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Terms & Contracts

  • How do I choose the contract and set the terms?

    Your investment contract is the most important part of your fundraise.  If you choose the wrong contract, or have bad terms, no one will invest, and you will have wasted a lot of time.  It's like trying to sell a dozen eggs for $100. People are not stupid. 

    We recommend using Wefunder after at least one angel investor who already knows you has invested $25,000+.  This makes it far more likely you chose the right investment terms.  

    That said, we know in some parts of the country, there are just not many angel investors who invest in early stage companies. So we'll try to help figure out what are good terms if that's the case.

    The right terms is very specific to your company, but here's some general advice for two kinds of companies that are more unlikely to have prior investors:

    • For an early stage technology startup that has as a reasonable chance of getting funded by venture capitalists, we recommend either a convertible note or a Wefunder SAFE.  Valuation caps for early-stage technology startups with no prior investors can range from $2 million to $5 million.  It's possible for the very best early-stage startup (such as a Y Combinator startup) to raise at closer to a $10 million valuation cap.  However, if that's the case, then you will be in a position to have at least one prior professional investor who set the terms.  

    • For an early stage brick and mortar with expected cash flow, we recommend a revenue share contract.  We recommend offering at least a 2X return.  Then, make a spreadsheet of all your projected cash flows for the coming 6 years.  We recommend choosing the percent of revenue to share that would investors a predicted 10%+ annual return.  

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  • What's the difference between debt and equity?

    The biggest difference is the risk & reward.  Debt is slightly less risky for investors, but there is also much less upside. Equity is riskier, but potentially much more lucrative.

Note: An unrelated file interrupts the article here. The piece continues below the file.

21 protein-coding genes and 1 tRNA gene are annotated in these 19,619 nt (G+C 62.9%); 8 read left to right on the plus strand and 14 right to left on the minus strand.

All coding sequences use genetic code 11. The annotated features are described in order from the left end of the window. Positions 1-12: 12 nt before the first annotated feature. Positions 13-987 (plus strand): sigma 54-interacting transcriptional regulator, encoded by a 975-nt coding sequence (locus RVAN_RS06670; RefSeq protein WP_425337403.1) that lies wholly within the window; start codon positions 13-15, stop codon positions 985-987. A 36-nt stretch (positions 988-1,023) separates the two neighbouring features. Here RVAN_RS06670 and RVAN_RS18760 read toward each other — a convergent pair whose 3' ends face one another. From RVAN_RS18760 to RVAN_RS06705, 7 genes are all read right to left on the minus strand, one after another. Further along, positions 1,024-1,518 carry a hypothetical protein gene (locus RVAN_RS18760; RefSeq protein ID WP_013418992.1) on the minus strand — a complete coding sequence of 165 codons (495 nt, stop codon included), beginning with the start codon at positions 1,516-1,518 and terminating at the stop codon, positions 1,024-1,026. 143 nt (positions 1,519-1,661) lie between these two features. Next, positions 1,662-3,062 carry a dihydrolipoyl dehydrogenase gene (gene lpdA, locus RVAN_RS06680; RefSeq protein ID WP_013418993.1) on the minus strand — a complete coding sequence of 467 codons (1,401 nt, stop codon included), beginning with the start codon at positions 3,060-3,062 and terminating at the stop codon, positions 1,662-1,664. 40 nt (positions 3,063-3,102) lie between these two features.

• Debt. Investors lend the company money today in exchange for more money tomorrow. Investors are not shareholders, although they do have a right to company assets if the company goes under. We have two template debt contracts: Simple Loan and Revenue Share.

    • Equity. Investors buy shares or units in the company in exchange for ownership. Investors earn a return if the company is acquired, goes public on the stock market, or pays dividends. We offer one template equity contract, the Wefunder SAFE.  There are other ways to structure an equity deal; if the Wefunder SAFE doesn't fit your needs, your lawyer can draft a custom contract for you. Some examples include Convertible Note, Preferred Stock, and LLC Ownership Interests.

    While there are exceptions, we've seen equity offerings perform better on Wefunder.  About 85% of our funding volume are equity.

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  • What is a Revenue Share best for?

    A revenue share is best for early stage brick and mortar businesses making cash.  This is a promissory note that is paid back from a share of the revenues of the business. It's typically more exciting for investors than a standard loan. Since the payments vary based on revenues, it can also be safer for a company with less predictable cash flows.

    Here's how it looks on the profile: 

    To preview a sample, download the Revenue Loan Agreement.  By default, the following terms are customizable in our template:

    • Gross or Net Revenues. Net revenues exclude returns or shipping costs.
    • Revenue Percentage. This is the percentage of revenue that is shared.